I place the word "intrudes" in quotation marks because it is really not an intrusion at all. It is a necessary confession of faith and the expression of an important biblical teaching which is the source of great comfort to believers.
This biblical teaching is that the believer's communion with Christ is not broken by death. Believers who have been joined through faith with Christ and who are indwelt by the Spirit of God are, when they die, immediately taken into the presence of the Lord. The communion with Christ which they enjoy now is not interrupted, but rather intensified, upon the event of their death.
In 2 Corinthians 5 the apostle Paul describes this reality by comparing our being "at home in the body" to being "absent from the Lord" (vs. 6). Conversely, he speaks of our "being absent from the body" as being "at home with the Lord." When our present bodies are dissolved (vs. 1), we will not be deprived of that communion with the Lord which we already enjoy in this life. Rather, we will enter into a new and more intimate communion in the Lord's presence.
Similarly, in Philippians 1 the apostle is able to speak of his death as "gain," precisely because it will bring him (and any believer) an even greater communion with Christ, his heavenly Head! Writing from prison, Paul recognizes that he may well be put to death for the sake of the gospel. But he is not afraid because death would be better than life: "for me to live is Christ, and to die is gain" (Philippians 1:21). Nonetheless, recognizing that the Lord may well have work for him to do yet on behalf of the Philippians and others, he adds, "having the desire to depart and be with Christ, for this is very much better; yet to remain on in the flesh is more necessary for your sake" (vss. 23-24).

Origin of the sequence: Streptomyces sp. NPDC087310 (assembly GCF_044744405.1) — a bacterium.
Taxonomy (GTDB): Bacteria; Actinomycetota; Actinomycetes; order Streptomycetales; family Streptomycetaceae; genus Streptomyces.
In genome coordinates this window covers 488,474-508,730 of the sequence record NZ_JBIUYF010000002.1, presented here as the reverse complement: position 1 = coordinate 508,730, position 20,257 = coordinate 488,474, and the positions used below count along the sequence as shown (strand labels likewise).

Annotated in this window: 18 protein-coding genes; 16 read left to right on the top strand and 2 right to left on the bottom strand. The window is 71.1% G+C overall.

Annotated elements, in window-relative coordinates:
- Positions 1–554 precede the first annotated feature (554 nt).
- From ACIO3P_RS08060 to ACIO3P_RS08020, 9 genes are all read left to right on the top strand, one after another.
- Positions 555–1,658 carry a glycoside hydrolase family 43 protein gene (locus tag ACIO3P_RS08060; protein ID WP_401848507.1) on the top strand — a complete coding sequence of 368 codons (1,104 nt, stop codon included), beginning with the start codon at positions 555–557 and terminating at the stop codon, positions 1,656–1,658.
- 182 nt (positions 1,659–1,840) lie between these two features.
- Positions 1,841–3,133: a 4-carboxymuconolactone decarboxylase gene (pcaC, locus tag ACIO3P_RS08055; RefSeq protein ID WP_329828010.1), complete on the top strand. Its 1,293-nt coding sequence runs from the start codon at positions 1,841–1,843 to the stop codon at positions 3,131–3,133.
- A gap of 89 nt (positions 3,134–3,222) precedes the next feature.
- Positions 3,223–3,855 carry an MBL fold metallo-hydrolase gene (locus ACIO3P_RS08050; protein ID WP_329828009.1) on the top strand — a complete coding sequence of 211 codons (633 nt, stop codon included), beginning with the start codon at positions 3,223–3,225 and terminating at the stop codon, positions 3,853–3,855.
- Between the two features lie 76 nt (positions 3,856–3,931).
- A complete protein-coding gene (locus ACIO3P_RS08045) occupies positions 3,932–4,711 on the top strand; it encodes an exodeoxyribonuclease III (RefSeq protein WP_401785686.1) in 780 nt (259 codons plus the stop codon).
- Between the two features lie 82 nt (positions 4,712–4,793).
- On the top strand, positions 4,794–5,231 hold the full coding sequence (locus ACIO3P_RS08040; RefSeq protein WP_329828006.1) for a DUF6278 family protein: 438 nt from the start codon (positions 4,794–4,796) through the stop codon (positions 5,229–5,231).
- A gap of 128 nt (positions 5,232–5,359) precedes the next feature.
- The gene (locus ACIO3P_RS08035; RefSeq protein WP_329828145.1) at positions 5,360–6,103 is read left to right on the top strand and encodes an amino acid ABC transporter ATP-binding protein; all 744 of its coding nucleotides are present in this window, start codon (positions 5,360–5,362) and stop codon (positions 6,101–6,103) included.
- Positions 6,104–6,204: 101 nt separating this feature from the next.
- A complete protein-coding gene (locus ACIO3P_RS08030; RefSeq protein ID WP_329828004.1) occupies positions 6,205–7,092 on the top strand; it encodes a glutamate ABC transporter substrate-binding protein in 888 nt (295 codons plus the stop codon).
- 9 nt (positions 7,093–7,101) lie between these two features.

These passages and others (compare Luke 16:22; 23:43; Matthew 10:28; Revelation 22:4) clearly describe an unbroken communion of life between the believer and the Lord Jesus Christ, a communion which is not interrupted or suspended for a time upon the believer's death. Though we must guard ourselves here against any undisciplined speculation about the exact nature of this intermediate state of communion with the Lord, no one has the right to deprive the believing child of God of this comfort.
Consequently, we must reject several common ways in which this biblical truth and comfort have been and continue to be assailed. Some Christians, including some who claim to be Reformed, prefer to speak of a "soul sleep" or an unconscious state which characterizes the period between the believer's death and resurrection. Due to an unwarranted fear of a so-called body-soul "dualism" or dichotomy, they deny any conscious fellowship between the believer and the Lord before the resurrection of the body.1
In a somewhat similar vein, others suggest that believers are "annihilated" completely at death, in both body and soul, only to be resurrected subsequently at the last day. This view is largely founded upon the unbiblical assumption that man, who has been created a "living soul," cannot experience any continued existence apart from the body.2 Finally, it is evident that the comfort of the biblical teaching concerning the intermediate state is lost in the traditional Roman Catholic teaching of "purgatory." There is simply no biblical warrant for the doctrine of purgatory, that believers will undergo after death a period (of greater or lesser duration) of suffering to finish their "satisfaction" of the temporal punishment of sin.